Our first stop was at Zaanse Schans -The Dutch Windmill Village. From 1964 through 1971, old buildings and windmills from the surrounding area were loaded on to trucks and relocated to the Zaanse Schans neighborhood Zaandam, about 20 km (12 miles) from Amsterdam. The buildings were turned into a historic park, where traditional skills and crafts are demonstrated, and souvenirs are sold.

The highlight of the park are the eight windmills that line the Zaan River. Fun note - You might have noticed that the town of Zaandam sits on the Zaan river. In fact it is at the site of a dam that was built across the river to control flooding, and allow for land reclamation. Every city or town in the Netherlands that ends in -dam is built at a similar spot; Amsterdam on the Amstel river, Edam on the E river, Rotterdam on the Rotte river, etc. Anyway, The Zaan river is now home to eight lovely windmills, which are open to the public to explore. These served several different roles historically, sawmills, oil mills and even a mustard mill.


Edam is a small town on the E (Ije) river. In 1230 CE a dam was built across the river at this spot. The presence of the dam required that goods being transported along the river had to be unloaded and shifted to a new boat. This allowed the town to levy a tax on all of the freight that passed through. 

Edam is best known for the cheese produced by local dairy farmers. From 1562 through1924 a weekly cheese market was held in town. Farmers would send their cheese by boat, to the town, where they would be unloaded and carried to the market on a cheese sledge. At the market, quality was judged and buyers and sellers would haggle, before coming upon a mutually accepted price. The merchants would then take the cheese, and store it for aging, until it reached the optimal taste.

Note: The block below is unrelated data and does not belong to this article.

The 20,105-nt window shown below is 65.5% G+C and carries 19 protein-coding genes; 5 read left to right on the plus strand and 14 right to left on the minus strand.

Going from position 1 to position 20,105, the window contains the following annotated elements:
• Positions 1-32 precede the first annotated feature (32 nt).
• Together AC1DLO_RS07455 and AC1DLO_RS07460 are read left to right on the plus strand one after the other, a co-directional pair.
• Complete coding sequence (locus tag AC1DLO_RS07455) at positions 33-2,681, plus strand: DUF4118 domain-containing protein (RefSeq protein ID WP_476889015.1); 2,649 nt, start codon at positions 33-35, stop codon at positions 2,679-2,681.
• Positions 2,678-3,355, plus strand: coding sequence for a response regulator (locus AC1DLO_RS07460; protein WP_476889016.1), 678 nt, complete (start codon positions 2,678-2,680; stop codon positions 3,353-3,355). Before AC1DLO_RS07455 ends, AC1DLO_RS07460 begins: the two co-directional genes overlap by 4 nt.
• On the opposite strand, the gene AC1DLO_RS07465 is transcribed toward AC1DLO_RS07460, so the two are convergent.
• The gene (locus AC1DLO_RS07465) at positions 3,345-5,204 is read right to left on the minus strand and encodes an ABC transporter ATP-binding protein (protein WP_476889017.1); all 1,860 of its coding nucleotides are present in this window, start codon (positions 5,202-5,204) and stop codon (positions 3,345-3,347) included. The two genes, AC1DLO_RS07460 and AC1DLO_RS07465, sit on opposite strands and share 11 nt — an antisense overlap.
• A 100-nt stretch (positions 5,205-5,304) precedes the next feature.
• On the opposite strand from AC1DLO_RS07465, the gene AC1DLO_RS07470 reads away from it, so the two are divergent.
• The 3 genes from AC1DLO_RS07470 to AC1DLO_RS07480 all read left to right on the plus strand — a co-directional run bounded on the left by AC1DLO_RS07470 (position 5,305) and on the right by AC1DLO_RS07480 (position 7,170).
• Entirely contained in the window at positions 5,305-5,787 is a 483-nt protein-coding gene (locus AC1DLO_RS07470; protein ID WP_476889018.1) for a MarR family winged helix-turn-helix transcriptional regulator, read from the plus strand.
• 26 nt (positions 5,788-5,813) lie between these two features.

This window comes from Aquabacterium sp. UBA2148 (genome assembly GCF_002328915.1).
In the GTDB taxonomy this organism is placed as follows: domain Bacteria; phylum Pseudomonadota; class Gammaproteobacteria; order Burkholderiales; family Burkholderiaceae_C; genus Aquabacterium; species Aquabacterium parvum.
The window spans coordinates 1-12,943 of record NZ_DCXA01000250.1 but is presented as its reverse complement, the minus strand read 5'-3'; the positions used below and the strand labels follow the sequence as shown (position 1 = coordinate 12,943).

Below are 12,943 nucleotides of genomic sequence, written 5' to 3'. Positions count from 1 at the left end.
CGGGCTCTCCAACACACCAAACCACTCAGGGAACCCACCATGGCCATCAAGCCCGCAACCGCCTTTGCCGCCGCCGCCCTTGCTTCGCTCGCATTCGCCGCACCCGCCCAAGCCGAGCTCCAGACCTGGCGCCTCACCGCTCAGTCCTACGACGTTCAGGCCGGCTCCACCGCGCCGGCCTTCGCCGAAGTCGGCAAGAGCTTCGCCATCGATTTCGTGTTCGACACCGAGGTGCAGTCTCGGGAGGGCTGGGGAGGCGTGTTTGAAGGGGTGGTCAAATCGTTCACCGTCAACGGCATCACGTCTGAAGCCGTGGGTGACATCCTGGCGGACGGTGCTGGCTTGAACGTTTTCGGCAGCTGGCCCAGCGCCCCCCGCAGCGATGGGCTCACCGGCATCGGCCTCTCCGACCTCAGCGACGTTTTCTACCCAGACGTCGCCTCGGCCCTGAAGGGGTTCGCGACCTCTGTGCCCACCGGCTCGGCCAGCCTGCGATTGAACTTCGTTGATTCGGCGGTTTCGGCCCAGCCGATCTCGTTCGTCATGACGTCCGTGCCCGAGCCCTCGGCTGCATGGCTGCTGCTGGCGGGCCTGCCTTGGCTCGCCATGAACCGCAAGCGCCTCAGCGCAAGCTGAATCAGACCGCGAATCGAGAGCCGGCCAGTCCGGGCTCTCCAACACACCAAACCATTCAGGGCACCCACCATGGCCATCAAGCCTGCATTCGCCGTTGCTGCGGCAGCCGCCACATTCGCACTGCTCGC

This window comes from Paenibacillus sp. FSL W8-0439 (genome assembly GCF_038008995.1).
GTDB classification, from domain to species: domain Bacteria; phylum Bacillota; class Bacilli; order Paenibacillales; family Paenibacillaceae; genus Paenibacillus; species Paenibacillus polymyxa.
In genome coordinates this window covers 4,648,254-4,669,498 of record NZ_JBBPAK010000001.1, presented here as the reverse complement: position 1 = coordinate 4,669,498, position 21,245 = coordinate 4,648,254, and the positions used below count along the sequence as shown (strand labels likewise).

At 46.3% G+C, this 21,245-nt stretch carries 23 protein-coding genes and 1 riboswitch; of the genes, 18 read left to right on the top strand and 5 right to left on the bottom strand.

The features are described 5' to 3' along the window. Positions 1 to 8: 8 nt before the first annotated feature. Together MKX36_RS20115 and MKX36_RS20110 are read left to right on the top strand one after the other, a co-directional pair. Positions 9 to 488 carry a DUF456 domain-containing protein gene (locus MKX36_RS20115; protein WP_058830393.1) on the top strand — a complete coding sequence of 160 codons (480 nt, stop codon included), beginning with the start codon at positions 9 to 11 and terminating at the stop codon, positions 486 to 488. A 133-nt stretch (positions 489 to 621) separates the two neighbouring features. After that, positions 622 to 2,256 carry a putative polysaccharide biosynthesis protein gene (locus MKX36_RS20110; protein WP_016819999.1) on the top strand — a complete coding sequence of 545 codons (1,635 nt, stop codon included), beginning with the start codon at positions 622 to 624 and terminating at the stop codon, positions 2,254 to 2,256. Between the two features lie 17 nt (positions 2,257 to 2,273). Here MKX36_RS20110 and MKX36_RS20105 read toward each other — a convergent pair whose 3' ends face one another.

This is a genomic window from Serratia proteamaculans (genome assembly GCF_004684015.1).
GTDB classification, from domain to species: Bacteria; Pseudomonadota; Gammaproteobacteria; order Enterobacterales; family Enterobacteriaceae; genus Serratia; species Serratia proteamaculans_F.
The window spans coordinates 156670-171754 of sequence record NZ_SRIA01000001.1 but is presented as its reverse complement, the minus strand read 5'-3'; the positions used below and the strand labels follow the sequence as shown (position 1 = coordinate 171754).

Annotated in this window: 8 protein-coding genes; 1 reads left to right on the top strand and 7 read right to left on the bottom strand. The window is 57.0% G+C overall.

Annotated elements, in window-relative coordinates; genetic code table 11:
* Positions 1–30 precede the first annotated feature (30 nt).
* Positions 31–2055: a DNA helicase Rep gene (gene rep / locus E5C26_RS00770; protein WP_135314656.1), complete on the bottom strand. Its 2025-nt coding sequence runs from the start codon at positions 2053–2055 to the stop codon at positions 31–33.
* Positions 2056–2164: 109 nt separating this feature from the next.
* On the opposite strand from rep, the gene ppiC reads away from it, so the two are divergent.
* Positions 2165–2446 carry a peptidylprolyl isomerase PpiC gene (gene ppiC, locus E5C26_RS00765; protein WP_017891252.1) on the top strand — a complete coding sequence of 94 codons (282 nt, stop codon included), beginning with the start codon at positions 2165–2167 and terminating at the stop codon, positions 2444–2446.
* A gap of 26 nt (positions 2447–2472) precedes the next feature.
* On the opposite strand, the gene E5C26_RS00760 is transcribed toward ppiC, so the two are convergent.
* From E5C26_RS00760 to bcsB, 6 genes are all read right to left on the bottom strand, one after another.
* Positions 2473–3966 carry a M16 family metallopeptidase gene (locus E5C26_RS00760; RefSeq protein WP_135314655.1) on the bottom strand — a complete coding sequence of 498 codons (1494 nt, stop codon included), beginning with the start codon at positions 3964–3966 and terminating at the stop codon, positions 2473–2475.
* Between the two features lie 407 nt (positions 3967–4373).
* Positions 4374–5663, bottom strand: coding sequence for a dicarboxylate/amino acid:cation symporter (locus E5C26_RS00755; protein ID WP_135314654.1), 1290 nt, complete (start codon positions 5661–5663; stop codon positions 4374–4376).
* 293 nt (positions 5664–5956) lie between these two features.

Simonehoeve Cheese Making Kaserei

Our third stop was at one of the touristy places that can be found throughout this part of The Netherlands selling cheese and clogs. These shops can be really bad, so I was pleasantly surprised by Simonehoeve. The staff has their schtick down pat. It started with a talk given by a “farmers wife” about the process for making Edam cheese. She was very funny and informative. This was followed by a demonstration of modern clog making. The shop offered wide variety of clogs for sale, some very highly decorated, and in sizes from adult, to child, to key-chain size. There was also a great spread of cheeses to try in many flavors. My favorite was the truffle cheese.


After a very busy morning, it was time for lunch. We were taken to the waterfront of Volendam. Volendam sits on the shore of the Markermeer, a large fresh-water lake that was created as part of the Dutch land reclamation plan in the 1970s. A dam was built closing off the southern end of IJsselmeer, a large inlet of the North Sea. This left IJsselmeer as salt water, and allowed Markermeer to become fresh water. However, in the 1980s, it was decided that the cost of the land reclamation was too high, and so the lake was maintained as an ecological and recreational resource.

The dike in Volendam has been developed with many restaurants and tourist shops. I chose to eat at Lunchroom de Koe. Built in 1922, this restaurant is wood paneled, and, most importantly, serves an excellent chicken schnitzel, served with potatoes and salad.


Marken is a small fishing village on the Marker River. It is known for being one of the last bastions of traditional Dutch fishing culture. Its houses are built to survive the flooding that happened in the area, with brick/cement bases, and then wooden structures on top.

Finally, it was back to Amsterdam. Some of us opted for a canal boat tour, others took the ferry back to the center of the city. All of us had enjoyed our day in the country.